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Title: Thermal Transients in District Heating Systems

Abstract

Heat fluxes in a district heating pipeline systems need to be controlled on the scale from minutes to an hour to adjust to evolving demand. There are two principal ways to control the heat flux - keep temperature fixed but adjust velocity of the carrier (typically water) or keep the velocity flow steady but then adjust temperature at the heat producing source (heat plant). Here, we study the latter scenario, commonly used for operations in Russia and Nordic countries, and analyze dynamics of the heat front as it propagates through the system. Steady velocity flows in the district heating pipelines are typically turbulent and incompressible. Changes in the heat, on either consumption or production sides, lead to slow transients which last from tens of minutes to hours. We classify relevant physical phenomena in a single pipe, e.g. turbulent spread of the turbulent front. We then explain how to describe dynamics of temperature and heat flux evolution over a network efficiently and illustrate the network solution on a simple example involving one producer and one consumer of heat connected by “hot” and “cold” pipes. We conclude the manuscript motivating future research directions.

Authors:
ORCiD logo [1];  [2]
  1. Los Alamos National Lab. (LANL), Los Alamos, NM (United States); Skolkovo Inst. of Science and Technology, Moscow (Russia)
  2. Russian Academy of Sciences (RAS), Irkutsk (Russian Federation). Melentiev Energy Systems Inst. of Siberian Branch
Publication Date:
Research Org.:
Los Alamos National Lab. (LANL), Los Alamos, NM (United States)
Sponsoring Org.:
USDOE Office of Electricity Delivery and Energy Reliability (OE)
OSTI Identifier:
1417810
Report Number(s):
LA-UR-17-20436
Journal ID: ISSN 0360-5442
Grant/Contract Number:  
AC52-06NA25396
Resource Type:
Accepted Manuscript
Journal Name:
Energy (Oxford)
Additional Journal Information:
Journal Name: Energy (Oxford); Journal Volume: 184; Journal ID: ISSN 0360-5442
Publisher:
Elsevier
Country of Publication:
United States
Language:
English
Subject:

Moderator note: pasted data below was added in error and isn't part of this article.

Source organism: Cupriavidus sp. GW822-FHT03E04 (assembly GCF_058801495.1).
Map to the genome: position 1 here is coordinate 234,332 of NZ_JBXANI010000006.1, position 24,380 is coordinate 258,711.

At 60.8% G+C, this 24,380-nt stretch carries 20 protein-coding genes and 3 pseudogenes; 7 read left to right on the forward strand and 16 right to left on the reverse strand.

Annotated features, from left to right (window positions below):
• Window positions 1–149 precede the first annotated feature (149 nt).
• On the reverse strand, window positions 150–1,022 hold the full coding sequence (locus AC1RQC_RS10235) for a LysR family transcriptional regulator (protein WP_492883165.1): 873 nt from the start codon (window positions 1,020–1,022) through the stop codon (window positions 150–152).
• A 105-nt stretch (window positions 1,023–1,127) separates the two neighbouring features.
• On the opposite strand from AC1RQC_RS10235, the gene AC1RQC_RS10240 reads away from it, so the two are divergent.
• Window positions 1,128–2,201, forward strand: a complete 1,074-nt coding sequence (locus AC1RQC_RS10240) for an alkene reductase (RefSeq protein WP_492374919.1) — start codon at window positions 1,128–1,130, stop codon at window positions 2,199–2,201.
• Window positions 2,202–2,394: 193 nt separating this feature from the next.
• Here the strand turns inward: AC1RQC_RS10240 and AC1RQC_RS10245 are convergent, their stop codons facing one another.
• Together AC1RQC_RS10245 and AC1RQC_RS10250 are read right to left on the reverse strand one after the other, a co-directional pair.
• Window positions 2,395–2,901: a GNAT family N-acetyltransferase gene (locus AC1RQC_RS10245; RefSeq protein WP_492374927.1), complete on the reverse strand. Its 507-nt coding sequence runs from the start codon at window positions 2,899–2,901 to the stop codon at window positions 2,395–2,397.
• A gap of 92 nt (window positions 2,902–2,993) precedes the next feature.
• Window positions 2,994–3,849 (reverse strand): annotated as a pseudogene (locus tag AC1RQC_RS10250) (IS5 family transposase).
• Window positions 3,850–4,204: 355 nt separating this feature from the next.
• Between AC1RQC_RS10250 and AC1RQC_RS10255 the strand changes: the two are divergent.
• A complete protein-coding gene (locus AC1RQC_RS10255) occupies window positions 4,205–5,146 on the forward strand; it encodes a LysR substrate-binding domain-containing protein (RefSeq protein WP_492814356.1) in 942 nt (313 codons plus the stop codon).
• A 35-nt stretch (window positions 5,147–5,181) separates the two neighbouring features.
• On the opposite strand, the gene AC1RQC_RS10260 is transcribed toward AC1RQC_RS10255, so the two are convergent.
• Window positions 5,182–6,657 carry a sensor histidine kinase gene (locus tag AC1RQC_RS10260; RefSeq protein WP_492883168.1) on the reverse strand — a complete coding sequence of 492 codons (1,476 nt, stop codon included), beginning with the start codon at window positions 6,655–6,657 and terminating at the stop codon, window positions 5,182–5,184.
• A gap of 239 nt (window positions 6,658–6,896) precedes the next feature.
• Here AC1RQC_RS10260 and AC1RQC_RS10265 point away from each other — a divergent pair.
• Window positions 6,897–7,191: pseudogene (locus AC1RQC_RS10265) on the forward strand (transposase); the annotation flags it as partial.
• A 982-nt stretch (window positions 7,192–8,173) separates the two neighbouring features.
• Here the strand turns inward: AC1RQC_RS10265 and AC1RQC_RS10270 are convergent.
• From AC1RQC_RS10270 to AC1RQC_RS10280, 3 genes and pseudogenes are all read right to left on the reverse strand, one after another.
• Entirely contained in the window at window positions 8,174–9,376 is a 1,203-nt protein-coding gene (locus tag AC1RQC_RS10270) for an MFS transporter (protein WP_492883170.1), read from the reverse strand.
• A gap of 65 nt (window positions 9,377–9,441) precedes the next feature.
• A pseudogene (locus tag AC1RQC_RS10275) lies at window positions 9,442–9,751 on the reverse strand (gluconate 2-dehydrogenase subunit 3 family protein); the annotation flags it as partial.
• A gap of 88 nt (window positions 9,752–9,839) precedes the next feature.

24 POWER TRANSMISSION AND DISTRIBUTION; Energy Sciences; District Heating Network (DHN); Thermal Front; Pipeline System; Turbulent Diffusion; Dynamics; Networks; Control; Identification

Citation Formats

Chertkov, Michael, and Novitsky, Nikolai N. Thermal Transients in District Heating Systems. United States: N. p., 2018. Web. doi:10.1016/j.energy.2018.01.049.
Chertkov, Michael, & Novitsky, Nikolai N. Thermal Transients in District Heating Systems. United States. doi:10.1016/j.energy.2018.01.049.
Chertkov, Michael, and Novitsky, Nikolai N. Thu . "Thermal Transients in District Heating Systems". United States. doi:10.1016/j.energy.2018.01.049. https://www.osti.gov/servlets/purl/1417810.
@article{osti_1417810,
title = {Thermal Transients in District Heating Systems},
author = {Chertkov, Michael and Novitsky, Nikolai N.},
abstractNote = {Heat fluxes in a district heating pipeline systems need to be controlled on the scale from minutes to an hour to adjust to evolving demand. There are two principal ways to control the heat flux - keep temperature fixed but adjust velocity of the carrier (typically water) or keep the velocity flow steady but then adjust temperature at the heat producing source (heat plant). Here, we study the latter scenario, commonly used for operations in Russia and Nordic countries, and analyze dynamics of the heat front as it propagates through the system. Steady velocity flows in the district heating pipelines are typically turbulent and incompressible. Changes in the heat, on either consumption or production sides, lead to slow transients which last from tens of minutes to hours. We classify relevant physical phenomena in a single pipe, e.g. turbulent spread of the turbulent front. We then explain how to describe dynamics of temperature and heat flux evolution over a network efficiently and illustrate the network solution on a simple example involving one producer and one consumer of heat connected by “hot” and “cold” pipes. We conclude the manuscript motivating future research directions.},
doi = {10.1016/j.energy.2018.01.049},
journal = {Energy (Oxford)},
number = ,
volume = 184,
place = {United States},
year = {2018},
month = {1}
}

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